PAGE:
New steps will catalyze action across the federal government to account for climate change impacts in budgeting, procurement, and other agency decisions, and save hardworking families money
From unprecedented wildfires, to extreme flooding, to record breaking hurricanes, Americans across the country are feeling the devastating impacts of the climate crisis. In just the first eight months of 2023, the U.S. experienced 23 separate billion-dollar weather and climate disasters — the highest number on record. That’s why since taking office, President Biden has delivered on the most ambitious climate, conservation, and environmental justice agenda in history, including signing into law the largest climate investment ever. Today, the Biden-Harris Administration is announcing another key step to catalyze further action across the federal government and protect people from the growing impacts of the climate crisis by accounting for climate change impacts in certain key agency decisions.
The President’s Day One Executive Order on Protecting Public Health and the Environment and Restoring Science to Tackle the Climate Crisis re-established an Interagency Working Group (IWG) and tasked it with identifying areas of budgeting, purchasing, and other key decisions where agencies should consider the Social Cost of Greenhouse Gases (SC-GHG) — a well-established metric for the known damages that greenhouse gas emissions cause across society. For over a decade, federal agencies have routinely applied SC-GHG values when estimating the benefits and costs of regulations. Today, the Administration is announcing that the President has approved recommendations from the IWG on the expanded use of the SC-GHG for budgeting, procurement, and other agency decisions, including reaffirming its use for environmental reviews where appropriate.
By calculating the costs of climate change impacts on sectors like agriculture, public health, labor productivity, and more, the SC-GHG allows better comparisons to other costs and benefits of agency decisions that may also be presented in dollar figures. And because the SC-GHG estimates the societal cost of the effects of various greenhouse gas pollutants emitted at distinct points in time, its use facilitates the comparison of alternative policies with different emissions profiles. The actions announced today will help protect people from the growing impacts of the climate crisis and save hardworking families money. They will build on existing work and best practices to guide agencies as they continue to make clear-eyed decisions to combat the climate crisis and protect the health and wellbeing of communities across the country in the following areas, as appropriate and consistent with applicable law:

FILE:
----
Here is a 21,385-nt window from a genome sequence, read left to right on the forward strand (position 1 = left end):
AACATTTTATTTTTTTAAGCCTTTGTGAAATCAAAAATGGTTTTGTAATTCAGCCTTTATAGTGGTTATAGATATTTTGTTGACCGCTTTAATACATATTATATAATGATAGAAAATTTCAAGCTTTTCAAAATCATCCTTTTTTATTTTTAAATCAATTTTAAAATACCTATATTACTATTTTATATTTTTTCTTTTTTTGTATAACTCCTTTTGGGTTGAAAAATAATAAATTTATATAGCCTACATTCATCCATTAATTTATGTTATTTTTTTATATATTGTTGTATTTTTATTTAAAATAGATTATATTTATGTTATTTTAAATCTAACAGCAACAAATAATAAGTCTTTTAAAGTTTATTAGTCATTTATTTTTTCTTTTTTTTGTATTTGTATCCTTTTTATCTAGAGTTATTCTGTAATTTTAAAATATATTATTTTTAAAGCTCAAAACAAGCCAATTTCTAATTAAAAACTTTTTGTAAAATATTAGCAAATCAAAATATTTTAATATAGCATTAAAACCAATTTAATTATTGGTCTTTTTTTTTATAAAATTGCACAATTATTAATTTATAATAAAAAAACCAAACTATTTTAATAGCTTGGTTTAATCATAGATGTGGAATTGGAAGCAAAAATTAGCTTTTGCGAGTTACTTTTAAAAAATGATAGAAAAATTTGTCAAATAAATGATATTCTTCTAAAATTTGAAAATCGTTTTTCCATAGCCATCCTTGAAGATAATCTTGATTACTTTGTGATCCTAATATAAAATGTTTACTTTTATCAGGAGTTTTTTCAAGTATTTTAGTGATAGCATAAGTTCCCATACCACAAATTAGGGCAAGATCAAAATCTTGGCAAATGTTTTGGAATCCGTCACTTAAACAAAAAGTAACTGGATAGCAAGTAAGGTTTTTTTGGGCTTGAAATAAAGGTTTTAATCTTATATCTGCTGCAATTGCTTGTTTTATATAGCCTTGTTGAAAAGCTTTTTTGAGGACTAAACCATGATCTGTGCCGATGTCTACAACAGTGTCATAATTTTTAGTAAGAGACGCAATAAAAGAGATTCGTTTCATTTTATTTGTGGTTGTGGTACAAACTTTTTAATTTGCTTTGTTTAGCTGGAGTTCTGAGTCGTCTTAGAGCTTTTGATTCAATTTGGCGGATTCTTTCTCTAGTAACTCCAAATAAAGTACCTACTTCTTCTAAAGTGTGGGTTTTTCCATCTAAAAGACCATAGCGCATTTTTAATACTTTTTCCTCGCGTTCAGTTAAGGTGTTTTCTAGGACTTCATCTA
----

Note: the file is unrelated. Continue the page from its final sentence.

The President is directing agencies to consider the SC-GHG in the development and implementation of their budgets.
The Office of Management and Budget (OMB) recently estimated that climate-related disasters could increase annual federal spending by over $100 billion and decrease annual federal revenue by up to $2 trillion by the end of the century. Today’s announcement will further advance the Biden-Harris Administration’s ongoing efforts to incorporate climate considerations into the President’s budget formulation and implementation and save hardworking Americans money. Key examples of how agencies can, as appropriate, incorporate the SC-GHG into budgeting include:
Measuring Programmatic Emissions: To value the benefits of investments that reduce emissions, first agencies must measure programmatic emissions. OMB will work with federal agencies to begin measuring baseline greenhouse gas emissions and use the SC-GHG to calculate the benefits and impacts of federal programs, starting with programs that already monitor emissions. As programmatic emission measurement practices are adopted, agencies can begin to incorporate the SC-GHG among the other considerations that inform and justify their budget proposals.
Assessing Discretionary Grants: The Department of Transportation already recommends that applicants for discretionary infrastructure grants use the SC-GHG in the benefit-cost analyses of their project proposals. Agencies should, as appropriate, expand the application of SC-GHG estimates to assess the potential climate benefits and costs of discretionary grants.
Considering Harm-Based Penalty Calculation Methodologies: Some administrative penalties for violations of statutory or regulatory requirements are set at monetary levels that reflect the harm to society caused by the unlawful conduct. Agencies should explore their processes for setting administrative penalties and, if found appropriate and consistent with their authorities, consider incorporating the SC-GHG into particular penalties.